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Addressing at the Opening of the Stockholm+50, UN chief Antonio Guterres urged countries to “embrace the human right to a clean, healthy environment for all people, everywhere – especially poor communities; women and girls; indigenous peoples; young people and the generations to come.”

The Capital City of Sweden today (02 June) saw the Commemorative Moment dedicated to the United Nations Conference on the Human Environment, which was held in Stockholm from 5-16 June 1972.

UN Secretary-General Antonio Guterres opened the plenary meeting. He said that the world is facing a triple planetary crisis. A climate emergency that is killing and displacing ever more people each year. Ecosystem degradation that is escalating the loss of biodiversity and compromising the well-being of more than 3 billion people. And a growing tide of pollution and waste that is costing some 9 million lives a year.

The UN chief reiterated that the international community needs to change course – now – and end the senseless and suicidal war against nature.

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He said, “scientists recently reported that there is a 50:50 chance that we could temporarily breach the Paris Agreement limit of 1.5 degrees Celsius in the next five years. We cannot let that happen.”

Guterres reiterated, “we must cut greenhouse gas emissions by 45 per cent by 2030 to reach net-zero by 2050. And developed nations must at least double support to developing countries so they can adapt and build resilience to the climate disruption that is already happening.”

He called on G20 governments to dismantle coal infrastructure, with a full phase-out by 2030 for OECD countries and 2040 for all others. And I call on all financial actors to abandon fossil fuel finance and invest in renewable energy. Renewable energy technologies should be seen as a global public good. The necessary raw materials should be available to all.”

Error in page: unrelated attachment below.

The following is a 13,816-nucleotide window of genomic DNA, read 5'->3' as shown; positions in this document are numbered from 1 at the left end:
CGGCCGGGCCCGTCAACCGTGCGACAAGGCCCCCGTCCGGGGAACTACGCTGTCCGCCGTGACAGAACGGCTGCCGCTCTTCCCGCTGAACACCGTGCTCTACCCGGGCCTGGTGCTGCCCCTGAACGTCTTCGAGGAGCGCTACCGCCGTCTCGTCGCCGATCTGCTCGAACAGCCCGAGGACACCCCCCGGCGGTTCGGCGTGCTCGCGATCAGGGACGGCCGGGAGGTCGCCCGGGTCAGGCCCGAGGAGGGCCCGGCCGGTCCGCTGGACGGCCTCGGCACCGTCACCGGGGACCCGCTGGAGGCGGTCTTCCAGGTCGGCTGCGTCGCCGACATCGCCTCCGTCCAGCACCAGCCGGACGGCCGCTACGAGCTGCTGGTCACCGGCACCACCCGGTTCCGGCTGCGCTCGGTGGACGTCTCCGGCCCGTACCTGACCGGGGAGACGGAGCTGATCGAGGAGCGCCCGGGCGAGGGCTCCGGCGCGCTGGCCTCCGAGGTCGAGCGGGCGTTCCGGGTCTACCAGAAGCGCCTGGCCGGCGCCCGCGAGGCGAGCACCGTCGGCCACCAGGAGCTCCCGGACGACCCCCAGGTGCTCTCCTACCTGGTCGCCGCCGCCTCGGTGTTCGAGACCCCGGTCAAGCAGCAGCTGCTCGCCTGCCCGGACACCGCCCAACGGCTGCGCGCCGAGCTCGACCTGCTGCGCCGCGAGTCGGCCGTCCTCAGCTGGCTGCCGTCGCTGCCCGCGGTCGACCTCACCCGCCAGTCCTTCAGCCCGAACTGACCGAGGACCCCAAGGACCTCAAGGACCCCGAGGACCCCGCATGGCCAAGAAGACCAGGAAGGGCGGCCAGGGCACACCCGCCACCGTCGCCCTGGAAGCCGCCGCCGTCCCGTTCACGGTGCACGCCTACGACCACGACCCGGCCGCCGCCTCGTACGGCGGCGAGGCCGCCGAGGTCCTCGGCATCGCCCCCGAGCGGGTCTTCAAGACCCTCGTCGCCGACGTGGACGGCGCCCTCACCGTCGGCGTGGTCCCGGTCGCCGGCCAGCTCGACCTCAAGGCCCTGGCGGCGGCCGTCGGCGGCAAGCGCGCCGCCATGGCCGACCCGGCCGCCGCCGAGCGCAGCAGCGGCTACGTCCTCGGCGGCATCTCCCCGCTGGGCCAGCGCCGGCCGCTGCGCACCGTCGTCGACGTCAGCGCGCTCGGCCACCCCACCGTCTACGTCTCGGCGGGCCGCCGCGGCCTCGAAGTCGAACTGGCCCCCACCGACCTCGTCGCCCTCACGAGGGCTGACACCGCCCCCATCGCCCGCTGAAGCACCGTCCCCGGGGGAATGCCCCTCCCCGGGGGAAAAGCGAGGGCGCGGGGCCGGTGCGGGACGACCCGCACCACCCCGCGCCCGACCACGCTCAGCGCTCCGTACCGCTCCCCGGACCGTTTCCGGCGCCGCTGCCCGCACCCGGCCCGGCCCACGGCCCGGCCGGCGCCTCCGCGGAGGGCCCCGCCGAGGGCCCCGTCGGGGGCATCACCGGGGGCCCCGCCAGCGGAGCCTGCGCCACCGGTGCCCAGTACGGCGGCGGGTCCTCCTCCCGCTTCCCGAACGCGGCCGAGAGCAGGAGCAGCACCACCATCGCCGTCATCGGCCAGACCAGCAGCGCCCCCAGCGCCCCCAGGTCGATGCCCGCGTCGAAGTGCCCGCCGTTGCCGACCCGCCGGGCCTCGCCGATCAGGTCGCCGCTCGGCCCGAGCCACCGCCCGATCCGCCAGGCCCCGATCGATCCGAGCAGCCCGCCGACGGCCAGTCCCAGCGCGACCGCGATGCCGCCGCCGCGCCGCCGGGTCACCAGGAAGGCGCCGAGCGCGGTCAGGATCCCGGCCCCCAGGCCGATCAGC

Guterres continued, “we must scale up and diversify supply chains; Reform bureaucracies to provide clarity to investors; Fast track permits for renewable energy projects and accelerate grid modernization; Shift subsidies from fossil fuels to support vulnerable people and advance renewables; And triple investments in renewables to at least $4 trillion dollars a year.”

The UN chief also reiterated, “to rescue the global environment – and humanity’s future -- we must transform the accounting systems that reward pollution and waste. We must place true value on the environment and go beyond Gross Domestic Product as a measure of human progress and well-being.”

Also speaking at the meeting, Kenya President Uhuru Kenyatta took the opportunity to remind the international community that “Africa, despite its relatively limited global emission footprint is suffering disproportionately from the impact of climate change.”

He said, “we are currently facing a multiple climate related humanitarian crisis. In the Sahel region, the Horn of Africa and in parts of southern Africa as well as a result of flooding, drought, rising sea levels. And while these crisis's require urgent and collective action, it is even more important to take action to forestall more such crisis.”

The Kenyan President urged all partners across the globe to “honor their commitments to double global climate finance especially for adaptation to enable developing countries to invest in climate resilient infrastructure and systems.”

Earlier at a press encounter, the Swedish Prime Minister whose country is hosting the meeting said, “the purpose of this meeting today is that we go home from here and do much more and do it much faster. This is not for making new promises. This is about delivering on the promises we have already made. We have already talked the talk. Now it's time to move on.”

Stockholm+50 is convened by the United Nations and is hosted by Sweden with support from the Government of Kenya.

By recognizing the importance of multilateralism in tackling the Earth’s triple planetary crisis – climate, nature, and pollution – the event acts as a springboard accelerate the implementation of the UN Decade of Action to deliver the Sustainable Development Goals, including the 2030 Agenda, Paris Agreement on climate change, the post-2020 global Biodiversity Framework, and encourage the adoption of green post-COVID-19 recovery plans.